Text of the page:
Japanese scientists made the robot feel

Engineers aim to make the machine empathize with a person.

 

Engineers from Osaka University, Japan, developed new tactile sensors and built them into the childlike Affetto robot. This was told by one of the authors of the technology Minoru Asada at the annual meeting of the American Association for the Advancement of Science, which was held in Seattle from 13 to 16 February, writes Naked science.

Japanese researchers first reported on Affetto in 2011, and since then they have not stopped improving it. Earlier, scientists were actively engaged in its mimicry – and not just simple movements of eyes, eyebrows and lips. Thus, they have learned more complex “emotions”: smile, wrinkle nose, frown and roll your eyes, and in principle began to look more like a man (although from this his appearance has not become less frightening).

Affetto has a realistic skeleton of face and body covered with artificial skin: a sensitive soft material, unlike a hard metal surface, provides a more complete interaction of the robot with the surrounding world. With the help of implanted sensors, Affetto was now able to feel the touch, distinguish delicate, tidy from rough and strong, as well as demonstrate the response emotions.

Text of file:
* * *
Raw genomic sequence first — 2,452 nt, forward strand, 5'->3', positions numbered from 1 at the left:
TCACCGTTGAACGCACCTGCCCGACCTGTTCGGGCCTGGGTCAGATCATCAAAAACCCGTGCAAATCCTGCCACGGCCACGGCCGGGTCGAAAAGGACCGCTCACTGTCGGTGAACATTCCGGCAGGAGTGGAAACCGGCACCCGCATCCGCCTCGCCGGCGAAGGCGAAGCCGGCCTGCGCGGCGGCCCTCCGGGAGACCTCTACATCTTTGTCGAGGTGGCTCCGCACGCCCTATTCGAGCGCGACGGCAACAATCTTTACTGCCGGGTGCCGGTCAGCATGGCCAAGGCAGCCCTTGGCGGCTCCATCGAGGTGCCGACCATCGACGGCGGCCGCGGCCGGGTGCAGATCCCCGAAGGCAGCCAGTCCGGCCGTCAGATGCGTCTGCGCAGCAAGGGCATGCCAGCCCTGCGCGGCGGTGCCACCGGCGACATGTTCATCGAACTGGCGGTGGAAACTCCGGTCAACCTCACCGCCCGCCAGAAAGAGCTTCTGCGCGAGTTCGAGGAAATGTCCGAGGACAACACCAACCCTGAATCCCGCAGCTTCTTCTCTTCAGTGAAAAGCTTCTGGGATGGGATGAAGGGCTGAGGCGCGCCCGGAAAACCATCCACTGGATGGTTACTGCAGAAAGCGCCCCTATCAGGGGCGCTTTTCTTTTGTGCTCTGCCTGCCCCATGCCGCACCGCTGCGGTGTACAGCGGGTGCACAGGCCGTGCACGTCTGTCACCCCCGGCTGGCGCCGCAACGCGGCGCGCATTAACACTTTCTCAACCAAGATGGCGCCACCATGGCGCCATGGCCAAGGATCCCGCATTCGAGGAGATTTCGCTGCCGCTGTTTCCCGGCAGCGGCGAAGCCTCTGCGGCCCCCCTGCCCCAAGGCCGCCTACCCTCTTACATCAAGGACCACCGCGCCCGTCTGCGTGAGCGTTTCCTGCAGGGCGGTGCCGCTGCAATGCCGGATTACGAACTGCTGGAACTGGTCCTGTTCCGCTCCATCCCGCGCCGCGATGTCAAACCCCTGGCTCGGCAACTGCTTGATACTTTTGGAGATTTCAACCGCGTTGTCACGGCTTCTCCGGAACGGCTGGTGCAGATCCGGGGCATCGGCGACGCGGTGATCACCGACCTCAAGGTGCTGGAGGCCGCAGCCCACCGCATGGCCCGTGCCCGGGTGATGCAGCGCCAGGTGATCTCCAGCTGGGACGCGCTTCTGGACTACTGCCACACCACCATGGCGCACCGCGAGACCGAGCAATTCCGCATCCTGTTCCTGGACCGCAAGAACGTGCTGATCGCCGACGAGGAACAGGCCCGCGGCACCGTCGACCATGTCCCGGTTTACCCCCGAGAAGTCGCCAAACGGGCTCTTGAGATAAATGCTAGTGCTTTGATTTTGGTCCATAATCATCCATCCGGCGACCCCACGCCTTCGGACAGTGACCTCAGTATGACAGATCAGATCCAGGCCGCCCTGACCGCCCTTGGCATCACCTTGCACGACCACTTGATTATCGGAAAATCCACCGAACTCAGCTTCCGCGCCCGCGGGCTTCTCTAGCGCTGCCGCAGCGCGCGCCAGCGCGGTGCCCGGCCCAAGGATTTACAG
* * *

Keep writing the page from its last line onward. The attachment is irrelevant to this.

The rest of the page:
The goal of the experiment is to make the humanoid robot learn to empathize with the human being and recognize his feelings, including negative ones. Such skills can be useful for robots that are designed to help the elderly, for example.

However, according to Anthony Damacio, a neurologist at the University of Southern California, there is a difference between a machine that reacts predictably to a painful slap, and a robot that will be able to distinguish human feelings: the researcher emphasizes that this will only be possible if the robot is programmed to experience something similar to a mental state and have a kind of inner experience, that is, consciousness. And such modern technology is still far away, the expert noted.